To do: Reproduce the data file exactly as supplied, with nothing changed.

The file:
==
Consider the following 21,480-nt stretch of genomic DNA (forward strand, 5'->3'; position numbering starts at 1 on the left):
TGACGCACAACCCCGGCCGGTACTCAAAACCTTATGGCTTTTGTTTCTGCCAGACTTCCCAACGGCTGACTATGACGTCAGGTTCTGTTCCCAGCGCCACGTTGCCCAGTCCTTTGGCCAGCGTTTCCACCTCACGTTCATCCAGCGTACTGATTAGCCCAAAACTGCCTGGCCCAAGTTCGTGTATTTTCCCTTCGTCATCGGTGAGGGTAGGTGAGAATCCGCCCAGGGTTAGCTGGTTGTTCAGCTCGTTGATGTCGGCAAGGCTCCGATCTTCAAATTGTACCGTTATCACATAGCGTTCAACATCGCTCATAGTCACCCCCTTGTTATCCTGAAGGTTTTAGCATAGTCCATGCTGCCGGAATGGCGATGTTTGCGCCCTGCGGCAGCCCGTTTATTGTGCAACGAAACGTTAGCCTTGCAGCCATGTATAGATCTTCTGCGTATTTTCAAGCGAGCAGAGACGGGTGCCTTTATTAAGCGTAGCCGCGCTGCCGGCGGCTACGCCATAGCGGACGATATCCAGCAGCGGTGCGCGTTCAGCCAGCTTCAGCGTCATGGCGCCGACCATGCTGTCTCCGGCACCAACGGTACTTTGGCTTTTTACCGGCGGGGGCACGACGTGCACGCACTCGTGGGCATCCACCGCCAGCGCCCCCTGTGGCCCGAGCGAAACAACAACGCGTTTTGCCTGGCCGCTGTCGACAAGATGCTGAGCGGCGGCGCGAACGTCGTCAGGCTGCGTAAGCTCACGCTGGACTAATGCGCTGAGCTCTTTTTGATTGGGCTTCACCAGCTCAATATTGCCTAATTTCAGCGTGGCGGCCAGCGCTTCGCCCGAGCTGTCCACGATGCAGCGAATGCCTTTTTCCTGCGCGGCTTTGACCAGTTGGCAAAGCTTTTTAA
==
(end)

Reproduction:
Consider the following 21,480-nt stretch of genomic DNA (forward strand, 5'->3'; position numbering starts at 1 on the left):
TGACGCACAACCCCGGCCGGTACTCAAAACCTTATGGCTTTTGTTTCTGCCAGACTTCCCAACGGCTGACTATGACGTCAGGTTCTGTTCCCAGCGCCACGTTGCCCAGTCCTTTGGCCAGCGTTTCCACCTCACGTTCATCCAGCGTACTGATTAGCCCAAAACTGCCTGGCCCAAGTTCGTGTATTTTCCCTTCGTCATCGGTGAGGGTAGGTGAGAATCCGCCCAGGGTTAGCTGGTTGTTCAGCTCGTTGATGTCGGCAAGGCTCCGATCTTCAAATTGTACCGTTATCACATAGCGTTCAACATCGCTCATAGTCACCCCCTTGTTATCCTGAAGGTTTTAGCATAGTCCATGCTGCCGGAATGGCGATGTTTGCGCCCTGCGGCAGCCCGTTTATTGTGCAACGAAACGTTAGCCTTGCAGCCATGTATAGATCTTCTGCGTATTTTCAAGCGAGCAGAGACGGGTGCCTTTATTAAGCGTAGCCGCGCTGCCGGCGGCTACGCCATAGCGGACGATATCCAGCAGCGGTGCGCGTTCAGCCAGCTTCAGCGTCATGGCGCCGACCATGCTGTCTCCGGCACCAACGGTACTTTGGCTTTTTACCGGCGGGGGCACGACGTGCACGCACTCGTGGGCATCCACCGCCAGCGCCCCCTGTGGCCCGAGCGAAACAACAACGCGTTTTGCCTGGCCGCTGTCGACAAGATGCTGAGCGGCGGCGCGAACGTCGTCAGGCTGCGTAAGCTCACGCTGGACTAATGCGCTGAGCTCTTTTTGATTGGGCTTCACCAGCTCAATATTGCCTAATTTCAGCGTGGCGGCCAGCGCTTCGCCCGAGCTGTCCACGATGCAGCGAATGCCTTTTTCCTGCGCGGCTTTGACCAGTTGGCAAAGCTTTTTAA